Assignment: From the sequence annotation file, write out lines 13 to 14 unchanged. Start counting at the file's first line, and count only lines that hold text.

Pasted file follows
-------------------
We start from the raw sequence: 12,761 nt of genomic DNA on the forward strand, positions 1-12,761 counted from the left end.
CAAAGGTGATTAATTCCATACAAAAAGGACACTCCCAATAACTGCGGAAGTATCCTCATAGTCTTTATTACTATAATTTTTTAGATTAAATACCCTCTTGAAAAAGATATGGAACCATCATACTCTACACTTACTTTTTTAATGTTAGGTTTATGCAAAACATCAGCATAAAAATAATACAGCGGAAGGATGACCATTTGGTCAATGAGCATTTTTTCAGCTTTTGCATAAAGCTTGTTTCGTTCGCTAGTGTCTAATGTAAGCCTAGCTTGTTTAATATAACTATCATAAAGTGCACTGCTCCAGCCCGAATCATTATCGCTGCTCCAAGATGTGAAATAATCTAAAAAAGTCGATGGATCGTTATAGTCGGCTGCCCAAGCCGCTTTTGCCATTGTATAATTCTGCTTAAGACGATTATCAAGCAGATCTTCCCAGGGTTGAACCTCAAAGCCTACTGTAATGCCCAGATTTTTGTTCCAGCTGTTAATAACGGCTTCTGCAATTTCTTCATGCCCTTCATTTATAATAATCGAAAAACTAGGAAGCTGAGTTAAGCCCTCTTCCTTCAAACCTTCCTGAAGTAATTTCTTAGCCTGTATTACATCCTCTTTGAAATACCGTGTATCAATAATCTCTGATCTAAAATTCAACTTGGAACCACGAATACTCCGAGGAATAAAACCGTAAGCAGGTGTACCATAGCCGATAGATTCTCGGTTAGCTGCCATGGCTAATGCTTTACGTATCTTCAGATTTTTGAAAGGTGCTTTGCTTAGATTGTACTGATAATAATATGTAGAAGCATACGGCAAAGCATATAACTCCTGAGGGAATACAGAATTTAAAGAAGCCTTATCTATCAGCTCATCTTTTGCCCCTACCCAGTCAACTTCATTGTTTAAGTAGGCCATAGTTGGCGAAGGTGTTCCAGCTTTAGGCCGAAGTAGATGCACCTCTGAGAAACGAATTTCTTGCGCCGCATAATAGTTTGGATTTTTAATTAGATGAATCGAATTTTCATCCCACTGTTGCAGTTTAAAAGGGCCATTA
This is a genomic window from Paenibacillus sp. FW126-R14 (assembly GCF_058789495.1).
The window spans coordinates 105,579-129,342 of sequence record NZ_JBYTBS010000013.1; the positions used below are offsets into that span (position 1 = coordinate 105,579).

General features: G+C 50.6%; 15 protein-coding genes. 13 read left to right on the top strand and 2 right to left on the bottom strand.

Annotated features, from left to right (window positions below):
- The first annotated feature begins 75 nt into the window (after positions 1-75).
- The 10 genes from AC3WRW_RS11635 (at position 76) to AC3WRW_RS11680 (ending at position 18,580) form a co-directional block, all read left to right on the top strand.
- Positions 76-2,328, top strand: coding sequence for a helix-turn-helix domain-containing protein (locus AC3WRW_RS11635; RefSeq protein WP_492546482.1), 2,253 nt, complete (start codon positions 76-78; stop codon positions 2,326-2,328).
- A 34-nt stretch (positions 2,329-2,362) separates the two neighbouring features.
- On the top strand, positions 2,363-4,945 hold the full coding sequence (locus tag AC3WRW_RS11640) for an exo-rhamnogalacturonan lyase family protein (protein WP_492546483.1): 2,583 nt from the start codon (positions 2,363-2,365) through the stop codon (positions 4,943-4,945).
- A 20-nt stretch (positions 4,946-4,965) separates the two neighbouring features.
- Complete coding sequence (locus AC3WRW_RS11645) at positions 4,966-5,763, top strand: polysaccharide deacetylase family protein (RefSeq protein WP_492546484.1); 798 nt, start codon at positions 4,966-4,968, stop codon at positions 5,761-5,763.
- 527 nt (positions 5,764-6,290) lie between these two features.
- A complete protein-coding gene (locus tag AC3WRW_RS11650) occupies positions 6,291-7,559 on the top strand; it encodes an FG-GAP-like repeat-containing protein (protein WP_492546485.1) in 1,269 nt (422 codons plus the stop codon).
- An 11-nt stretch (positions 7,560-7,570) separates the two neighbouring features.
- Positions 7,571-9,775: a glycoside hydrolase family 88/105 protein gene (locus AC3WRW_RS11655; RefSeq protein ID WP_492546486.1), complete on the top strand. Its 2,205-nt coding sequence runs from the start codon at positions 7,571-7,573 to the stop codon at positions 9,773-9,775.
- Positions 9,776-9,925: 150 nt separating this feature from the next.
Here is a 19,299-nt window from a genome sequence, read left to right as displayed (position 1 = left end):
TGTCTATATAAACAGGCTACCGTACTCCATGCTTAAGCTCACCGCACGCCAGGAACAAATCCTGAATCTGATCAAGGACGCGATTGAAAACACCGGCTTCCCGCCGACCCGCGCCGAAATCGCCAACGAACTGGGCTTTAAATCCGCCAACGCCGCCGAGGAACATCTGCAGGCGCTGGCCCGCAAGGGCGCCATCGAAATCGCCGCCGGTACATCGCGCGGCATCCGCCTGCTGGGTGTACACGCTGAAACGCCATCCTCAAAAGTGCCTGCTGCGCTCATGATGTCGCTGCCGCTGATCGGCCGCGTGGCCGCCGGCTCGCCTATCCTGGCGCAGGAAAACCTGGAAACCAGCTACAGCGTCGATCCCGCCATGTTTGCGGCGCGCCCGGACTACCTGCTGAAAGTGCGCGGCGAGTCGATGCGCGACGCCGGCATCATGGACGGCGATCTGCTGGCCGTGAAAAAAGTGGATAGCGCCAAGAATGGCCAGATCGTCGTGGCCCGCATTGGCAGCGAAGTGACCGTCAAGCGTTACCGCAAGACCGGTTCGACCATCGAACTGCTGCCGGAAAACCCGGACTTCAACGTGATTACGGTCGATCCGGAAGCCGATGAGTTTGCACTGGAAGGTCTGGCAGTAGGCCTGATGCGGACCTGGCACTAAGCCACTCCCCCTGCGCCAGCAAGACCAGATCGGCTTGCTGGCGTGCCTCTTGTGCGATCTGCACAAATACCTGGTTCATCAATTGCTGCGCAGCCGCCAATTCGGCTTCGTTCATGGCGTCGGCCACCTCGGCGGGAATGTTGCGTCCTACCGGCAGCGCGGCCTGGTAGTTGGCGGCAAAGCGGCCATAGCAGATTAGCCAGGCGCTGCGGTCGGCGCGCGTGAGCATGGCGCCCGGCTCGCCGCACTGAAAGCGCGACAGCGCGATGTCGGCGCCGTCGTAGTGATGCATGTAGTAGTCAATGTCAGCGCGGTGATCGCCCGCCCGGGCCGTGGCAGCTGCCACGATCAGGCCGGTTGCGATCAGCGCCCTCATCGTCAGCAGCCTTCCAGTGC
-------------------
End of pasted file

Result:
- Complete coding sequence (locus AC3WRW_RS11645) at positions 4,966-5,763, top strand: polysaccharide deacetylase family protein (RefSeq protein WP_492546484.1); 798 nt, start codon at positions 4,966-4,968, stop codon at positions 5,761-5,763.
- 527 nt (positions 5,764-6,290) lie between these two features.